When the hand trigger switch 98 is moved either to the automatic or manual positions 130 or 131, a relay LR is energized which closes its associated contact CL for controlling the speed of the drive motor during slow injection as determined by the setting of the potentiometer control knob 89. A time delay relay T1 is energized at the end of its timing cycle as set by the slow inject time potentiometer control knob 90 to open the contact CTl associated with the slow inject potentiometer control knob 89 and close the contact CTl associated with the rapid inject potentiometer control knob 91 for automatically switching from slow inject to rapid inject at the end of the slow inject time. The time delay relay Tl also closes a switch CTl for actuating a second time delay relay T2 at the end of its timing as set by the rapid inject time control knob 92. When the time delay relay T2 is energized, it closes the contact CTZ for activating the X-ray time delay relay T3 after a delay of from to 2 seconds as set on the X-ray delay control knob 93. If the syringe piston 36 reaches the end of its stroke during the armed mode before the relay T3 is activated, the limit switch [32 will be tripped, stopping the drive motor 58 and activating the X-ray time delay relay T3 as previously described. The relay contacts C3, C4 on the motor provide dynamic braking when both contacts are closed by creating a magnetic field which brakes the motor, as well known in the art.

Although a single drive motor 58 is shown, it will be apparent that two different speed drive motors may be used for the slow and rapid modes of injection, respectively. Alternatively, two different gear boxes may be used in conjunction with a single drive motor, with clutches to switch the motor from one gear box to the other for slow and rapid injection.

Conventional feedback controls such as disclosed in U.S. Pat. Nos. 3,623,474 and 3,631,847 may also be provided for measuring and controlling the speed of the syringe piston throughout the period of injection to obtain predictable, controlled flow rates under varying conditions. Alternatively, various other control systems may be used to accomplish substantially the same results, including, for example, an optical feedback to monitor the motor speed; a highly regulated DC power supply wherein the voltage supplied to the motor is monitored and fed back to control the power supply; or an open loop frequency control system utilizing an RC circuit with a variable resistance and a unijunction transistor to create a variable frequency pulse to operate the motor.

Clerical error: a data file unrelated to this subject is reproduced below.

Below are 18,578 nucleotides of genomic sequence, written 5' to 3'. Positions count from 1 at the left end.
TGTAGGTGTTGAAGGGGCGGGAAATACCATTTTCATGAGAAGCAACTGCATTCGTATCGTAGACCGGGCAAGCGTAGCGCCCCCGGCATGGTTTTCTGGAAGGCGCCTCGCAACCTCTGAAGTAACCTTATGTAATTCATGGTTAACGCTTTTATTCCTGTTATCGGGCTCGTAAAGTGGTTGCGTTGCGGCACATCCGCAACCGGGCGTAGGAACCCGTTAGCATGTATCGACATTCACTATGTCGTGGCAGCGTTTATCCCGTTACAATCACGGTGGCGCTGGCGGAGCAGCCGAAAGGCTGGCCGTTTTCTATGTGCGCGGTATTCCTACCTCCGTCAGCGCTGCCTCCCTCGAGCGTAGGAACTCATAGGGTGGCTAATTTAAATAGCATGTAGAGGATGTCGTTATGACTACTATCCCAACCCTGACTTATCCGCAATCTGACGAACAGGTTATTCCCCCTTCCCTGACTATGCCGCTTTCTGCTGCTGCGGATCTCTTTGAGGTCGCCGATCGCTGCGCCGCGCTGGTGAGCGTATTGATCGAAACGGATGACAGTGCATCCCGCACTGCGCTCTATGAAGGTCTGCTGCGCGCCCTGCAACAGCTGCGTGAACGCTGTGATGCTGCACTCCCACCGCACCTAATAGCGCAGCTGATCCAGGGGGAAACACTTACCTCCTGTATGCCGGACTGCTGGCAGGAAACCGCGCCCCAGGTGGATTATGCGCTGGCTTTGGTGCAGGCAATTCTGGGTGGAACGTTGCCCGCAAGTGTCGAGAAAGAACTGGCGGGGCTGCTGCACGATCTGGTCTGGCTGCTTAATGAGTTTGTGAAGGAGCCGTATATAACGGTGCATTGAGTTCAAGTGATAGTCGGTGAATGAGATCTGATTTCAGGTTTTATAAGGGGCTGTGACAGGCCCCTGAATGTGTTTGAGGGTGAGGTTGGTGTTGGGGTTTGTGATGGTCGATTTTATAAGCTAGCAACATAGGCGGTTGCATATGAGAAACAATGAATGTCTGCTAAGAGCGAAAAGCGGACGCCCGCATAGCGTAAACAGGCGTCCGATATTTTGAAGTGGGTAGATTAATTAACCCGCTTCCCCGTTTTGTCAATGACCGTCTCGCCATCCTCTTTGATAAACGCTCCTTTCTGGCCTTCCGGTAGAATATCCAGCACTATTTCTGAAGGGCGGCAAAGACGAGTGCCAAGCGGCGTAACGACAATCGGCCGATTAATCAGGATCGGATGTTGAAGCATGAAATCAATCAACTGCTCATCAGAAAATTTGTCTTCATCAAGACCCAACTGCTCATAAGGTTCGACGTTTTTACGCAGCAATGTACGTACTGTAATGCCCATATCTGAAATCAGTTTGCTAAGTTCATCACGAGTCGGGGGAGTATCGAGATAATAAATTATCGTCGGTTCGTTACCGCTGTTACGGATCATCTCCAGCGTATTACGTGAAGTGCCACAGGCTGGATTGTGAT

From the foregoing, it will now be apparent that the method and apparatus of the present invention minimize the time required for angiography of the extremities, reduce the amount of apparatus, and substantially contribute to more complete opacification and visualization. Such a method and apparatus also make X-ray exposure minimal with fewer injections and smaller volumes of contrast media. The injector apparatus may also be used for other arteriographic procedures as well, including conventional angiography, by using either the slow inject or rapid inject modes separately. The controls for the mode not used are simply set at 60.,

The embodiments of the invention in which an exclusive property or privilege is claimed are defined as follows:

l. lnjection apparatus for injecting a fluid into the vascular system of a mammal comprising a syringe assembly including a syringe barrel containing a piston, means mounting said piston for axial movement within said syringe barrel for expelling said fluid therefrom, and control means for controlling the rate of speed of advance movement of said piston within said syringe barrel, said control means comprising means for independently preselecting more than one rate of speed of advance movement of said piston within said syringe barrel and the periods of times of duration of each advancement prior to such advancement, and means for sequentially advancing said piston at such preselected rates of speed for such preselected periods of time during such advancement of said piston.

2. The apparatus of claim 1 wherein said control means further comprises means for selectively stopping and restarting said piston at any time during such advancement.

3. The apparatus of claim 1 wherein said control means further comprises switch means including an automatic position which when depressed and released causes said piston to automatically sequentially advance at such preselected rates of speed for such preselected periods of time, and an olT/manual position which when depressed and released stops such automatic advancement of said piston but continues such advancement as long as such off/manual position is depressed.